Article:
from Zone in with Zon by Jerry Zon
- Methylated riboA and riboC are the most commonly detected nucleobases in epigenetics research
- Powerful new analytical methods are key tools for progress
- Promising PacBio sequencing and novel “Pan Probes” reported
In a Grand Challenge Commentary published in Nature Chemical Biology in 2010, Prof. Chuan He at the University of Chicago opined that “[p]ost-transcriptional RNA modifications can be dynamic and might have functions beyond fine-tuning the structure and function of RNA. Understanding these RNA modification pathways and their functions may allow researchers to identify new layers of gene regulation at the RNA level.”
Like other scientists who get hooked by certain Grand Challenges, I became fascinated by this possibility of yet “new layers” of genetic regulation involving RNA, either as conventional messenger RNA (mRNA) or more recently recognized long noncoding RNA (lncRNA). Part of my intellectual stimulation was related to the fact that some of my past postings have dealt with both lncRNA as well as recent advances in DNA epigenetics, so the notion of RNA epigenetics seemed to tie these together.
After doing my homework on recent publications related to possible RNA epigenetics, it became apparent that this posting could be logically divided into commentary on the following three major questions: what are prevalent epigenetic RNA modifications, what might these do, and where is the field going? Future directions were addressed by interviews with two leading investigators: Prof. Chuan He, who is mentioned above, and Prof. Tao, who has been involved in cutting edge methods development.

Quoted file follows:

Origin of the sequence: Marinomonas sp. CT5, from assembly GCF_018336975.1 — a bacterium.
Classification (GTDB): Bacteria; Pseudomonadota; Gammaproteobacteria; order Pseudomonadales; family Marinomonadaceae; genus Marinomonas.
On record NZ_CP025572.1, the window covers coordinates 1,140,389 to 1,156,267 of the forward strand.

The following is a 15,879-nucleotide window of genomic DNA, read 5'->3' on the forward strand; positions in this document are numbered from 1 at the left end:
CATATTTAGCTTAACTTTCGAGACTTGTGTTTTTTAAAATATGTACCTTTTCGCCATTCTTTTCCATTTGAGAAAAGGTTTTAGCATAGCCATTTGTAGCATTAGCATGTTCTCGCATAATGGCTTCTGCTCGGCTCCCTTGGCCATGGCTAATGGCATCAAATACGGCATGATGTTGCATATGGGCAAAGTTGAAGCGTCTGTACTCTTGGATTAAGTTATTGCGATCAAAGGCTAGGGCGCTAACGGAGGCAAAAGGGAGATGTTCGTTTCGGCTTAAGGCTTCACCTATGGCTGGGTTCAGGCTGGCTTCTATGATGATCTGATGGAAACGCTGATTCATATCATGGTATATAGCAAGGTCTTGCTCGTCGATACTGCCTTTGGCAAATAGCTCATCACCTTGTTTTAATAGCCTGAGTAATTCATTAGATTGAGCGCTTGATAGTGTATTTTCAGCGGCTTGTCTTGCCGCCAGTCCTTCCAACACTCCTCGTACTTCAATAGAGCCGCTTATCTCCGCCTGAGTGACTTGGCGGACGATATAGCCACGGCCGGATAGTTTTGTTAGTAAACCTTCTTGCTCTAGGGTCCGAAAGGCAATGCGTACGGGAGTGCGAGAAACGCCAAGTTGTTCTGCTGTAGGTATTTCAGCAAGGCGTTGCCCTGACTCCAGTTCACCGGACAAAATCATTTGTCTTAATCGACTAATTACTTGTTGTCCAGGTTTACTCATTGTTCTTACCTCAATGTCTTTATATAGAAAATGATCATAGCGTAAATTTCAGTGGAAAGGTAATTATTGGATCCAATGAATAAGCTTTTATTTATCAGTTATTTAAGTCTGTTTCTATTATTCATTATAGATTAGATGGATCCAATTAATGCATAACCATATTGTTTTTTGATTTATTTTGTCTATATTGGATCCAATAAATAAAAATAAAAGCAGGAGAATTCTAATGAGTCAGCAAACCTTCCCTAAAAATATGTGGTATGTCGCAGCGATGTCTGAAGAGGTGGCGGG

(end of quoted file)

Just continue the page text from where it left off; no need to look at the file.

RNA Epigenetic Modifications
More than 100 types of RNA modifications are found throughout virtually all forms of life. These are most prevalent in ribosomal RNA (rRNA) and transfer RNA (tRNA), and are associated with fine tuning the structure and function of rRNA and tRNA. Comments here will instead focus on mRNA and lncRNA in mammals, wherein the most abundant—and far less understood—modifications are N6-methyladenosine (m6A) and 5-methylcytidine (m5C).
Three Approaches to Sequencing m6A-Modified RNA
Discovered in cancer cells in the 1970s, m6A is the most abundant modification in eukaryotic mRNA and lncRNA. It is found at 3-5 sites on average in mammalian mRNA, and up to 15 sites in some viral RNA. In addition to this relatively low density, specific loci in a given mRNA were a mixture of unmodified- and methylated-A residues, thus making it very difficult to detect, locate, and quantify m6A patterns. Fortunately, that has changed dramatically with the advent of various high-throughput “deep sequencing” technologies, as well as other advances.